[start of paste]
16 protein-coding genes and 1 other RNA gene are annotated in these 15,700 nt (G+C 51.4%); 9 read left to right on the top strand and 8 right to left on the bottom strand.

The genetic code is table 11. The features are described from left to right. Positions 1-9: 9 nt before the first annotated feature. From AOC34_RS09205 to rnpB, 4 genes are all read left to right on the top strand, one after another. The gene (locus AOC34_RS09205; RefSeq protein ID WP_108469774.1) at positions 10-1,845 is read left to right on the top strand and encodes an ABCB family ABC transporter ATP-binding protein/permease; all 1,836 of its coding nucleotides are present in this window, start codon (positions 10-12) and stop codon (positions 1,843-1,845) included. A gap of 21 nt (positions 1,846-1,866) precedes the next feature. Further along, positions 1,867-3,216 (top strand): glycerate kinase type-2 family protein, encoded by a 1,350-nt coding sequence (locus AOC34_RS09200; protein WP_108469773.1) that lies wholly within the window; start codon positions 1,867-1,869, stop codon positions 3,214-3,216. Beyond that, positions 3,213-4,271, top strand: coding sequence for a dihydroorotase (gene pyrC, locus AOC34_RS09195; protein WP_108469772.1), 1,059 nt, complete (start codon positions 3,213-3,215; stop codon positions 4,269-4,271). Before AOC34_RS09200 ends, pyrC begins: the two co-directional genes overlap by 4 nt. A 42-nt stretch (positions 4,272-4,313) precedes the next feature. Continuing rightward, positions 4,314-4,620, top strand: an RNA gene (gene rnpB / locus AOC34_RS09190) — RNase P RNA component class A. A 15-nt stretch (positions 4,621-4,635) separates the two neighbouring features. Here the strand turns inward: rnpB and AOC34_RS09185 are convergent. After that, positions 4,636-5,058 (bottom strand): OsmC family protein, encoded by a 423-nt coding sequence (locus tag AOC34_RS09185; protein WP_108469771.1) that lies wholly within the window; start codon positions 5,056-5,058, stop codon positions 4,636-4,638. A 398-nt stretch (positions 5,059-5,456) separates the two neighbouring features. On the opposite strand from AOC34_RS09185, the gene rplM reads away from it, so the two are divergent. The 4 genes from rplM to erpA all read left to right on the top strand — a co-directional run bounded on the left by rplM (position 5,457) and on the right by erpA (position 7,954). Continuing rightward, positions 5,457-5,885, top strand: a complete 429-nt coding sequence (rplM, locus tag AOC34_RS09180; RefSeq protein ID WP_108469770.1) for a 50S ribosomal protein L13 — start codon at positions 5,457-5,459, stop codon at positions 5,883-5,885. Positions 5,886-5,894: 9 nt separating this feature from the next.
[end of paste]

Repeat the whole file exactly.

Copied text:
16 protein-coding genes and 1 other RNA gene are annotated in these 15,700 nt (G+C 51.4%); 9 read left to right on the top strand and 8 right to left on the bottom strand.

The genetic code is table 11. The features are described from left to right. Positions 1-9: 9 nt before the first annotated feature. From AOC34_RS09205 to rnpB, 4 genes are all read left to right on the top strand, one after another. The gene (locus AOC34_RS09205; RefSeq protein ID WP_108469774.1) at positions 10-1,845 is read left to right on the top strand and encodes an ABCB family ABC transporter ATP-binding protein/permease; all 1,836 of its coding nucleotides are present in this window, start codon (positions 10-12) and stop codon (positions 1,843-1,845) included. A gap of 21 nt (positions 1,846-1,866) precedes the next feature. Further along, positions 1,867-3,216 (top strand): glycerate kinase type-2 family protein, encoded by a 1,350-nt coding sequence (locus AOC34_RS09200; protein WP_108469773.1) that lies wholly within the window; start codon positions 1,867-1,869, stop codon positions 3,214-3,216. Beyond that, positions 3,213-4,271, top strand: coding sequence for a dihydroorotase (gene pyrC, locus AOC34_RS09195; protein WP_108469772.1), 1,059 nt, complete (start codon positions 3,213-3,215; stop codon positions 4,269-4,271). Before AOC34_RS09200 ends, pyrC begins: the two co-directional genes overlap by 4 nt. A 42-nt stretch (positions 4,272-4,313) precedes the next feature. Continuing rightward, positions 4,314-4,620, top strand: an RNA gene (gene rnpB / locus AOC34_RS09190) — RNase P RNA component class A. A 15-nt stretch (positions 4,621-4,635) separates the two neighbouring features. Here the strand turns inward: rnpB and AOC34_RS09185 are convergent. After that, positions 4,636-5,058 (bottom strand): OsmC family protein, encoded by a 423-nt coding sequence (locus tag AOC34_RS09185; protein WP_108469771.1) that lies wholly within the window; start codon positions 5,056-5,058, stop codon positions 4,636-4,638. A 398-nt stretch (positions 5,059-5,456) separates the two neighbouring features. On the opposite strand from AOC34_RS09185, the gene rplM reads away from it, so the two are divergent. The 4 genes from rplM to erpA all read left to right on the top strand — a co-directional run bounded on the left by rplM (position 5,457) and on the right by erpA (position 7,954). Continuing rightward, positions 5,457-5,885, top strand: a complete 429-nt coding sequence (rplM, locus tag AOC34_RS09180; RefSeq protein ID WP_108469770.1) for a 50S ribosomal protein L13 — start codon at positions 5,457-5,459, stop codon at positions 5,883-5,885. Positions 5,886-5,894: 9 nt separating this feature from the next.